Astrid Söderbergh Widding, President. Photo: Sören Andersson

A couple of weeks ago, The Swedish Higher Education Authority, UKÄ, published its report Academic Freedom in Sweden. It presents, among other things, four case studies as well as the results of a survey and a round of consultations with higher education institutions. The results are not unequivocal. It concludes that academic freedom in Sweden is generally good, but that there are challenges – not least in an international perspective. According to the report, every other teacher, researcher and doctoral student today sees academic freedom at Swedish higher education institutions as challenged, partly by political influence and research funding, partly by homogeneity and alignment, on the research side mainly through informal networks. On the education side, pressure from students to remove or add content to their courses dominates. UKÄ notes that there is a lack of consensus on whether or not these different aspects challenge academic freedom. The lack of consensus is evident not least in the wide range of reactions to the report: from the fact that this was far worse than feared, or that a masculine and a feminine approach are opposed to each other, to the fact that it is politics, rather than the so-called cancel culture, that originally lay behind the assignment to UKÄ, which constitutes the real threat to academic freedom. The report is worth reading not least for the four case studies.

The concept of academic freedom is also highlighted by the protesters who have set up tent camps on several university campuses in Sweden in line with the ongoing international protests, including the demand that all cooperation agreements with Israeli universities be cancelled. Of course, the terrible destruction in Gaza also includes the universities there, and The Association of Swedish Higher Education Institutions, SUHF, emphasizes in its statement, in addition to the importance of freedom of expression and academic freedom, the hope of being able to contribute to their reconstruction in the future. In the current climate of debate, however, the concept of academic freedom is most at risk of becoming a bat for diametrically opposed views; the protesters see the universities’ stance as the opposite of academic freedom, while the universities, by not cancelling the cooperations, consider themselves to be protecting it.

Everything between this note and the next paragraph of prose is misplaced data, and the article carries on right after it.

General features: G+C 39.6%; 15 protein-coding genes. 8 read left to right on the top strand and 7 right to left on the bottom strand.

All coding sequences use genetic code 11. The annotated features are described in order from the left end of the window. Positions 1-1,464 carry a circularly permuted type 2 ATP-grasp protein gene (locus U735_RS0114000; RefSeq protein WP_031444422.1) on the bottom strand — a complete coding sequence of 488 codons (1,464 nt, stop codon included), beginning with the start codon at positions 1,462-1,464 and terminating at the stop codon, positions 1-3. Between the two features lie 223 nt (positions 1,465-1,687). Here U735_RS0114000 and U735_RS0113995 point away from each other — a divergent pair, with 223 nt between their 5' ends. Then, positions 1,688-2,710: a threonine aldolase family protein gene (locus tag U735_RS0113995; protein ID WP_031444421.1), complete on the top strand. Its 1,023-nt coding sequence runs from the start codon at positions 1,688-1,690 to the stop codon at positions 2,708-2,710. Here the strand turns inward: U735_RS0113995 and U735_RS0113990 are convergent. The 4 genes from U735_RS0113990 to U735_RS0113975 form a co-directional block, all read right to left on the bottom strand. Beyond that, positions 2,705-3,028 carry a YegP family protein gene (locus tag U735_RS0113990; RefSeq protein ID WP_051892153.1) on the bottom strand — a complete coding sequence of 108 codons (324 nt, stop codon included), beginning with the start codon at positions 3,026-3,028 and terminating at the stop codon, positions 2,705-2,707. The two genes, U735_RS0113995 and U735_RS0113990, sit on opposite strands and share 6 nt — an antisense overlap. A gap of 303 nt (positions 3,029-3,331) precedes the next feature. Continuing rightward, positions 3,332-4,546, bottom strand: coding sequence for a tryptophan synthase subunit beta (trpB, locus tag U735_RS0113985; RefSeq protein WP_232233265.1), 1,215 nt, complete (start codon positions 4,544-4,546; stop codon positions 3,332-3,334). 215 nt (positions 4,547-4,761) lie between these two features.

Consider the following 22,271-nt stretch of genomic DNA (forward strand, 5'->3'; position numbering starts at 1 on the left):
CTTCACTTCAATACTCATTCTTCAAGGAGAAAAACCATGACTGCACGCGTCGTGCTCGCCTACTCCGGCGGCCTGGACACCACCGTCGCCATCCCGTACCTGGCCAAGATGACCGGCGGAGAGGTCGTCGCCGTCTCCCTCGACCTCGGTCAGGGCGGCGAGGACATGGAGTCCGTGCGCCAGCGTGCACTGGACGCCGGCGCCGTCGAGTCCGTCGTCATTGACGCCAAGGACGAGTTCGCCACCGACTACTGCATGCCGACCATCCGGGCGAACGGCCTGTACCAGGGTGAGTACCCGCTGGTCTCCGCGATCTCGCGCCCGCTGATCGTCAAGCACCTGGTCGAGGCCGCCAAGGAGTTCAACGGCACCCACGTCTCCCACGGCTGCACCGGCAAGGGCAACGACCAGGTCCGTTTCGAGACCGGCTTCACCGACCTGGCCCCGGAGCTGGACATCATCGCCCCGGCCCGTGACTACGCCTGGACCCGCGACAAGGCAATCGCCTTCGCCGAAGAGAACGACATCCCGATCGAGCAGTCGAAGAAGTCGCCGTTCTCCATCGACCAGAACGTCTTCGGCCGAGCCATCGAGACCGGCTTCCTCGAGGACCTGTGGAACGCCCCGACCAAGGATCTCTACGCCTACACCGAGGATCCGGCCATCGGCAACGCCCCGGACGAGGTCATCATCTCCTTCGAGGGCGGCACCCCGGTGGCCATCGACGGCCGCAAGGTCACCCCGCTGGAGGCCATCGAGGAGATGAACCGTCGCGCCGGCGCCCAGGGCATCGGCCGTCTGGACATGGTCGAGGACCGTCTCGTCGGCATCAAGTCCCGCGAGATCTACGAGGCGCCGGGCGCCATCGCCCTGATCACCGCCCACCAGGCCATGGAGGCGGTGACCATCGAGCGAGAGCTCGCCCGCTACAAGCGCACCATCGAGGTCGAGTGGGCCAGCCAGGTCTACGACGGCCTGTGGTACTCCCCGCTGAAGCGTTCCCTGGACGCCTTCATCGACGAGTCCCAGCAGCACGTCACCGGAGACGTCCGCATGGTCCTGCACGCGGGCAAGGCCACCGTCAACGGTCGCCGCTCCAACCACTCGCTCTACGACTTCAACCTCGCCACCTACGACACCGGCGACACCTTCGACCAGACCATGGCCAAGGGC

At the same time, many staff members have expressed their concerns. On the one hand, several support the protesters and are concerned about the cooperation with Israeli universities. On the other hand, others are concerned about disruptions, demands for statements, anti-Semitic tendencies and general security aspects. Regarding the latter, there is an active ongoing dialogue with property owners as well as security companies and police who are monitoring developments to protect both peaceful protesters and the safety and security of all students and staff on campus. I have previously blogged about the public stance taken by the university on this issue. But what concerns me about this is that the debate seems to be becoming increasingly black and white and polarised, with little room for dialogue or nuance. To quote the conclusion of the UKÄ report: “It is fundamental to the activities of higher education institutions – both education and research – to have an open and free dialogue in which researchers, teachers, doctoral students and students respond to each other’s arguments on the merits”. If there is one thing I hope for in the future, it is more of such a “constructive and objective discussion”.

This text is written by President Astrid Söderbergh Widding. It appears in the section “Words from the Management”, in which members of the university’s management team take turns to write about topical issues. The section appears in News for staff which is distributed to the entirety of the University staff.